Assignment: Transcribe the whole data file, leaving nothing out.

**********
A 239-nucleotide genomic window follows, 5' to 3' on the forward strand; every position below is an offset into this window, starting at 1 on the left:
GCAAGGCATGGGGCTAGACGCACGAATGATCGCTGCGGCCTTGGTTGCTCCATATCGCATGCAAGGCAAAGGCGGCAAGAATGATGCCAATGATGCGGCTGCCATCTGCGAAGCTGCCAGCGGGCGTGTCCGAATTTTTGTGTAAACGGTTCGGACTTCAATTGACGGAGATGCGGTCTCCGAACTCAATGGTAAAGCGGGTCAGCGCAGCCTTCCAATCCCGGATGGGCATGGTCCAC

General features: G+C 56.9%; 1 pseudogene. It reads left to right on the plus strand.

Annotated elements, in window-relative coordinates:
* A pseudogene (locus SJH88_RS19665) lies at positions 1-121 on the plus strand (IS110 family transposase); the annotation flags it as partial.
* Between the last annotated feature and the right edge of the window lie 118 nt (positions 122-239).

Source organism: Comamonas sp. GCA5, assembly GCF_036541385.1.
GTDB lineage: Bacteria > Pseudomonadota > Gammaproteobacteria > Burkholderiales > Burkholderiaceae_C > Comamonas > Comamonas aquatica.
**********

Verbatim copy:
A 239-nucleotide genomic window follows, 5' to 3' on the forward strand; every position below is an offset into this window, starting at 1 on the left:
GCAAGGCATGGGGCTAGACGCACGAATGATCGCTGCGGCCTTGGTTGCTCCATATCGCATGCAAGGCAAAGGCGGCAAGAATGATGCCAATGATGCGGCTGCCATCTGCGAAGCTGCCAGCGGGCGTGTCCGAATTTTTGTGTAAACGGTTCGGACTTCAATTGACGGAGATGCGGTCTCCGAACTCAATGGTAAAGCGGGTCAGCGCAGCCTTCCAATCCCGGATGGGCATGGTCCAC

General features: G+C 56.9%; 1 pseudogene. It reads left to right on the plus strand.

Annotated elements, in window-relative coordinates:
* A pseudogene (locus SJH88_RS19665) lies at positions 1-121 on the plus strand (IS110 family transposase); the annotation flags it as partial.
* Between the last annotated feature and the right edge of the window lie 118 nt (positions 122-239).

Source organism: Comamonas sp. GCA5, assembly GCF_036541385.1.
GTDB lineage: Bacteria > Pseudomonadota > Gammaproteobacteria > Burkholderiales > Burkholderiaceae_C > Comamonas > Comamonas aquatica.